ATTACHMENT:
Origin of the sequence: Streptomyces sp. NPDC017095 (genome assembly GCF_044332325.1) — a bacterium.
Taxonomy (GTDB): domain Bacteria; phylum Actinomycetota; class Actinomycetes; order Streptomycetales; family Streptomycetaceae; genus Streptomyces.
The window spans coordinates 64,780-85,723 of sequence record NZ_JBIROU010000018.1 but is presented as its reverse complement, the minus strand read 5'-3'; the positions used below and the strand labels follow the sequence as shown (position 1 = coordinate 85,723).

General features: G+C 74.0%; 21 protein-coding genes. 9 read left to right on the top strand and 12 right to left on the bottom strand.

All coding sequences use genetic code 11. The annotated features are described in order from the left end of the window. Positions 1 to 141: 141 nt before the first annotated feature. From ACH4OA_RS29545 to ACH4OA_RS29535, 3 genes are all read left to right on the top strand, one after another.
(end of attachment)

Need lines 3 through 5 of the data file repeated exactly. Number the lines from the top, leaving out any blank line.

The window spans coordinates 64,780-85,723 of sequence record NZ_JBIROU010000018.1 but is presented as its reverse complement, the minus strand read 5'-3'; the positions used below and the strand labels follow the sequence as shown (position 1 = coordinate 85,723).

General features: G+C 74.0%; 21 protein-coding genes. 9 read left to right on the top strand and 12 right to left on the bottom strand.

All coding sequences use genetic code 11. The annotated features are described in order from the left end of the window. Positions 1 to 141: 141 nt before the first annotated feature. From ACH4OA_RS29545 to ACH4OA_RS29535, 3 genes are all read left to right on the top strand, one after another.